The Dialectic of Progress allows the radical centrist thinker to bypass the apocalypticisms and hyseria of both right and left:

From the Right: That the Muslim hordes are going to out breed us and destroy us all.
From the Left: Global Warming induced environmental catastrophe.

Formerly the Right: The Communists have infiltrated and are going to overthrow Western society.
Formerly the Left: Population Bomb, Nuclear Winter/Holocaust, Chemical Pesticides Run Amok.

There is Evoluiontary Nonduality where one experiences everything as peace/bliss as in traditional nonduality but also a deep desire for being in creation without the existential angst, the inertial momentum of previous stages. But it doesn't teach anything beyond death.

Ultimately it is one of the unanswerables according to the Buddha--what happens after death, not to mention what would happen after life after death.

But none of that is still theological hope. In Christianity, hope of and for the relative created world is a gift of grace. I'm not going to get into argument about whether grace is irresistible or can be denied but sufficed to say it is a grace. I see no argument from the evidence of phenomenological, mystical, or philosophical-religious discourse to say that resurrection of the dead, the living, and those living beyond human death, is anything but a theological revelatory datum.

I'm believing into it in my life. I suppose that is the most honest answer. The bhakti tradition of Hinduism says that even the Godhead is Personal (Bhagavad Gita, Krishna is the Godhead). I've tended more in my life to see the Godhead as Transpersonal and beyond description. I'm trying to move more into the Bhakti model and seeing the both/and of oneness and distinction (indistinct union). Resurrection it seems to me has to flow from this side of the divide.

I believe it, I hope for it, a fulfillment of creation, a superseding of this frame but also a continuity with it as well for all beings, beyond the suffering and torment of this world. At the same time all of the other elements: dialectic of progress, Ultimate Awakening, Evolutionary Spirituality, are still real and are not dependent on resurrection seems to me. Nor are they mutually irreconcilable either.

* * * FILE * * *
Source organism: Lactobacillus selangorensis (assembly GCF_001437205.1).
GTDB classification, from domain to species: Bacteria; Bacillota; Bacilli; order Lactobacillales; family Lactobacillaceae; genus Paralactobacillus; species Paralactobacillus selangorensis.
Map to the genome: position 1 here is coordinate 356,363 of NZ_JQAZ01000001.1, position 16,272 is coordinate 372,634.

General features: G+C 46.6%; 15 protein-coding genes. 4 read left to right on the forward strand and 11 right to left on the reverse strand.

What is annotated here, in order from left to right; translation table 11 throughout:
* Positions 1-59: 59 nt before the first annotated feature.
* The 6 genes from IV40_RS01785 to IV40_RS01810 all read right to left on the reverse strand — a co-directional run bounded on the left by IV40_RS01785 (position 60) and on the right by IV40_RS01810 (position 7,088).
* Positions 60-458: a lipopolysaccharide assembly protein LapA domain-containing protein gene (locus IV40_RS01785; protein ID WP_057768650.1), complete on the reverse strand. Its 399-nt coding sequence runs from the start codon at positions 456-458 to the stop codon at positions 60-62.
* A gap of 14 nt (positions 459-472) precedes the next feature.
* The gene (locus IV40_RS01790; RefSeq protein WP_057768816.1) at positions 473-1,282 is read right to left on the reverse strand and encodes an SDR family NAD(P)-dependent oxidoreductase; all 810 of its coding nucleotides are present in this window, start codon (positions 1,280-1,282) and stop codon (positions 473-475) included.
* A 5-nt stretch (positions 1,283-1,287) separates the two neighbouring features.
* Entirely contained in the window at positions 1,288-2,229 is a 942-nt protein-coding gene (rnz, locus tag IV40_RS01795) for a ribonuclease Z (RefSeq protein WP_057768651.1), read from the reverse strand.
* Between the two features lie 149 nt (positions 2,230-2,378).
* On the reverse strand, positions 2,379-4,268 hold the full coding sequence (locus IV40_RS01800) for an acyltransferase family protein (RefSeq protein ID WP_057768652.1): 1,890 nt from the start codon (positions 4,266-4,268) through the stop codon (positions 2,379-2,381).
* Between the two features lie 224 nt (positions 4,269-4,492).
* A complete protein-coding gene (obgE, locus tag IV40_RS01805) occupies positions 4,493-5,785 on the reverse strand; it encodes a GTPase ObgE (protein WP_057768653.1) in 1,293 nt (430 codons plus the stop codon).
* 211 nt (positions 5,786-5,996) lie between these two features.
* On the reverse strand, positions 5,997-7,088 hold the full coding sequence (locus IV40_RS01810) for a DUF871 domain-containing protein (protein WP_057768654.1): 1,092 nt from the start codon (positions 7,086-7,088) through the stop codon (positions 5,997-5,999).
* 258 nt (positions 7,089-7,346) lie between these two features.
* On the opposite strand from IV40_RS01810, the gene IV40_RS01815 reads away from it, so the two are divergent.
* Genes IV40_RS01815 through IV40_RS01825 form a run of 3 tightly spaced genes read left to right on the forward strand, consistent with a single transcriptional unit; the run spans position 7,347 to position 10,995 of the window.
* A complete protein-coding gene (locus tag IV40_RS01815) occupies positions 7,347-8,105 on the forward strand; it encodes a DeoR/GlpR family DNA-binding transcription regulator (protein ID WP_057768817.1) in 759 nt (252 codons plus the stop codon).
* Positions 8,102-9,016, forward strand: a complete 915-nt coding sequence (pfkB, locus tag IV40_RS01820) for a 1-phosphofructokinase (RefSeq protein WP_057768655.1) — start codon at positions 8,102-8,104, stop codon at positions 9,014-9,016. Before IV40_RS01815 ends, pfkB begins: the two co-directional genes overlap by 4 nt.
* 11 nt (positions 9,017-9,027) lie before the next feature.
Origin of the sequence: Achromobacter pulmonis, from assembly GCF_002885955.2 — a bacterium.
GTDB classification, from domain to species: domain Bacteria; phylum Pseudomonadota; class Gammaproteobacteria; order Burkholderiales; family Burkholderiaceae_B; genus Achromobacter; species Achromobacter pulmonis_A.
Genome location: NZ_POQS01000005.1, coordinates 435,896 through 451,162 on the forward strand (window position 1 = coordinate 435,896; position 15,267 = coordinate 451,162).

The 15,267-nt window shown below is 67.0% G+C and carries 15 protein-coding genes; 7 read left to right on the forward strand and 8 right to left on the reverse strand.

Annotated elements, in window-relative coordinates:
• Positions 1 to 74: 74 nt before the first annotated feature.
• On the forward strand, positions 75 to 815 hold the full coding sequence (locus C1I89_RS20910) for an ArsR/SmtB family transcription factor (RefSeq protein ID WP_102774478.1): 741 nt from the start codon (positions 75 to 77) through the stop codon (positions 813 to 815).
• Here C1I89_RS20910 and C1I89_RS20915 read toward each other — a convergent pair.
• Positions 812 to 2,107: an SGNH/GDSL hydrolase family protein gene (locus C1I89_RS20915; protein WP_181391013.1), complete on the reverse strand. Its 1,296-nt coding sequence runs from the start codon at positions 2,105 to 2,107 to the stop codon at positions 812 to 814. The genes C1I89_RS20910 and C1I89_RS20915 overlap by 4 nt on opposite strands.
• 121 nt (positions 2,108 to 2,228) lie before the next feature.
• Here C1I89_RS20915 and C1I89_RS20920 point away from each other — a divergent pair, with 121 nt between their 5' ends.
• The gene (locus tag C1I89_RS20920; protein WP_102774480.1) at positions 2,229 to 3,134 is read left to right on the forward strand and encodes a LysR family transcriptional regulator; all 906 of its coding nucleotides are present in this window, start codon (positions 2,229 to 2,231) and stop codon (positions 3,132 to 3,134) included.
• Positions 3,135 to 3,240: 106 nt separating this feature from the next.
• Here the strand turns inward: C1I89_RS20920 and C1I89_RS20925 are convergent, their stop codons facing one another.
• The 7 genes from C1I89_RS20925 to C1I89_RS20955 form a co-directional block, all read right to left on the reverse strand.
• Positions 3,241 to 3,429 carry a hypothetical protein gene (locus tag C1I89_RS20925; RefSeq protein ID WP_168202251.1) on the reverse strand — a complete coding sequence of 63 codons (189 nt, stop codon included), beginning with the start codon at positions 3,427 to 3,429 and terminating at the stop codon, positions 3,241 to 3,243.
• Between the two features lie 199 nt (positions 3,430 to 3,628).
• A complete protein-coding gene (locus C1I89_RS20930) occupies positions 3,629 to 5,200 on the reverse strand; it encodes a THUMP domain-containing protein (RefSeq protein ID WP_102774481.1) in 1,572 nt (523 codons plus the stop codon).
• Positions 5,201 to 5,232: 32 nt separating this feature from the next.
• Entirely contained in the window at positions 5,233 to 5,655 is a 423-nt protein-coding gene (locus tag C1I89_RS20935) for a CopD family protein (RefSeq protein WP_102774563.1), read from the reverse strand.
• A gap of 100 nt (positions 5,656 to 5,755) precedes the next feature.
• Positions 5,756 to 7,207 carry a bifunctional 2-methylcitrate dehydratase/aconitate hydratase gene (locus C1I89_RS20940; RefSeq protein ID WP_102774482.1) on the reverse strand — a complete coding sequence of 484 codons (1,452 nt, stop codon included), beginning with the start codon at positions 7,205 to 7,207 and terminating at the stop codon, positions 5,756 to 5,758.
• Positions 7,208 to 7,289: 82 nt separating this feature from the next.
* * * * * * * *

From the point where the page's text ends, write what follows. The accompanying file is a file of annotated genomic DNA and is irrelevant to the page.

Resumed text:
At 8:28 PM, Blogger Shannon said...

A couple of thoughts:
I wonder about the individual-centered path we seem to head down on this question in Christianity. Part of the Christian tradition is that we as Christians are part of the resurrected body of Christ, present in us is that incarnate body of God. I wonder if our lives should maybe move toward that same sensibility - my body living on in the bodies of others. I find science actually helpful here - my body won't be destroyed, it will live on in other forms, giving new life. And I trust that in that body will be my spirit too - as I can't separate them.

There is also the question of how much flourishing the energies of my thoughts and actions encourage. Will my life be one that inspires and brings new life, or one that entropically dies, without encouraging further flourishing beyond this body as constituted now. The resurrected body of Christ has been one that can, in the right circumstances lead to great flourishing.

At 12:23 PM, Blogger CJ Smith said...


thanks for the post.

ur probably right about the individualist tendency in the piece. I did see it as the fulfillment of all creation all individuality (not just human) in relationship.

You might like Karl Rahner's notion that at death we are released to creation awaiting the resurrection. Sounds similiar to what you wrote about your body as part of of other bodies.